(1) To examine patterns of catch-up growth and anemia correction in refugee children younger than 5 years after participation in the Special Supplemental Nutrition for Women, Infants, and Children (WIC) program, and (2) to identify factors associated with recovery from growth abnormalities.
Records on 1731 refugee children younger than 5 years who arrived in Massachusetts between 1998-2010 were matched to WIC program records and then restricted to 779 children who had at least 2 WIC visits. Kaplan-Meier curves and Cox proportional hazards models were used to examine how sex affected time to recovery from malnutrition and anemia. Factors associated with recovery were analyzed in SAS using multivariate logistic regression.
Refugee children younger than 5 years on arrival, who visited a WIC program at least twice between 1998 and 2010.
(1) Proportion of children who recovered from low height-for-age (stunting), low weight-for-age, low weight-for-height (wasting), and anemia; (2) odds ratios for factors associated with recovery; and (3) Kaplan-Meier curves showing recovery over time from low height-for-age, low weight-for-age, and low weight-for-height.
The number of WIC visits was associated with recovery from stunting, wasting, low weight-for-age, and anemia; results reached statistical significance for stunting (odds ratio [OR] = 8.64; 95% confidence interval [CI], 2.25-33.19), low weight-for-age (OR = 5.28; 95% CI, 1.35-20.73), and anemia (OR = 6.50; 95% CI, 2.69-15.69). Female sex was associated with recovery from stunting, wasting, and low weight-for-age, whereas male sex was associated with recovery from anemia; the associations were statistically significant between female sex and stunting (OR = 9.14; 95% CI, 1.93-43.29), wasting (OR = 14.78; 95% CI, 1.57-138.85), and low weight-for-age (OR = 4.29; 95% CI, 1.09-16.79).
Children who remained engaged in WIC may recover better from malnutrition than children with fewer WIC visits, although there are limitations to the available data.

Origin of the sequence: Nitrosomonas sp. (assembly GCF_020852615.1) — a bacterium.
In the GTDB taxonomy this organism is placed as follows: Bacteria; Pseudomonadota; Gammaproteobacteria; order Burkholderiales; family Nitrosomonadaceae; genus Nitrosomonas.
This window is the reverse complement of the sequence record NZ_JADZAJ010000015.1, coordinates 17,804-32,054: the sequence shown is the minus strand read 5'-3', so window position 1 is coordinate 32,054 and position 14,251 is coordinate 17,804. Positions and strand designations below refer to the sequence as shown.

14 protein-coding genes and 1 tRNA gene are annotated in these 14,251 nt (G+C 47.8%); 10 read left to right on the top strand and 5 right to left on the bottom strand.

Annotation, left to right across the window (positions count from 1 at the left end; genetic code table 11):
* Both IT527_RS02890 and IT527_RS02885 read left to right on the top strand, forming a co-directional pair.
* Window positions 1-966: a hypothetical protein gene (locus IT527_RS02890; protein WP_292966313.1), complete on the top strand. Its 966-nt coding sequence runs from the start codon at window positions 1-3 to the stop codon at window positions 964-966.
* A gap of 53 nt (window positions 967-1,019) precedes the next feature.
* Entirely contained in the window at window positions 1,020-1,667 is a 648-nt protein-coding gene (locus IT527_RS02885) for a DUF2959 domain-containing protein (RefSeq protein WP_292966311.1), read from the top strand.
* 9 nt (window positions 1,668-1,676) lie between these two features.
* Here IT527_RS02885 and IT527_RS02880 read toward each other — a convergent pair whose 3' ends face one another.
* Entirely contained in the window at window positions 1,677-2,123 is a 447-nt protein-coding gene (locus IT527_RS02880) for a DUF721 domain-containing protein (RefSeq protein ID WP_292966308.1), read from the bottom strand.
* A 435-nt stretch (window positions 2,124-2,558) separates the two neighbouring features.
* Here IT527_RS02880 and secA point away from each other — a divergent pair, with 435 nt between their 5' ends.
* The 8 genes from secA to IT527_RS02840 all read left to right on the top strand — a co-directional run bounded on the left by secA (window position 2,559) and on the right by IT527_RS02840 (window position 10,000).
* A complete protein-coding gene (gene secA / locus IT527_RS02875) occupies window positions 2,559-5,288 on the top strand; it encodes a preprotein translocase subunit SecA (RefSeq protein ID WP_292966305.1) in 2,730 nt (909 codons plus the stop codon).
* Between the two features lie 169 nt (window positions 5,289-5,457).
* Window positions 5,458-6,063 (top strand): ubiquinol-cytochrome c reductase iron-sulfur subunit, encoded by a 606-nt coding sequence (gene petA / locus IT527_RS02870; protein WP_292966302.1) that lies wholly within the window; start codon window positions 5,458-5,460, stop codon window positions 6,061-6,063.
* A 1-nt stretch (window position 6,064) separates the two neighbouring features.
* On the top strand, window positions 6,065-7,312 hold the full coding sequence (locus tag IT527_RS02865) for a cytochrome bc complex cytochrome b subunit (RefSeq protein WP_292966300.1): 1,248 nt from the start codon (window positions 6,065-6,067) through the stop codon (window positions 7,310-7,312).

These findings suggest that those working with refugee families should prioritize outreach toward initiating and maintaining WIC program enrollment for eligible refugee children.
Division of Global Populations and Infectious Disease Prevention (Mss Smock, Nguyen and Cochran, and Dr Geltman) and Office of Integrated Surveillance and Informatics Services (Ms Martelon), Bureau of Infectious Disease and Laboratory Sciences, and Division of Nutrition (Dr Metallinos-Katsaras), Massachusetts Department of Public Health, Boston, Massachusetts; Department of Nutrition, School of Nursing and Health Sciences, Simmons College, Boston, Massachusetts (Dr Metallinos-Katsaras); and Franciscan Children's Hospital, Boston, Massachusetts (Dr Geltman).
Correspondence: Laura Smock, MPH, Division of Global Populations and Infectious Disease Prevention, Bureau of Infectious Disease and Laboratory Sciences, Massachusetts Department of Public Health, 305 South St, Boston, MA 02130 (firstname.lastname@example.org).
This project was supported by a grant from the Centers for Disease Control and Prevention, Strengthening Surveillance for Diseases Among Newly-Arrived Immigrants and Refugees (CDC-RFA-CK12-1205). The authors thank Rachel Colchamiro, Jane Dvorak, and Judy Hause from the Massachusetts WIC Program for their collaboration on this project.
The authors declare no conflicts of interest.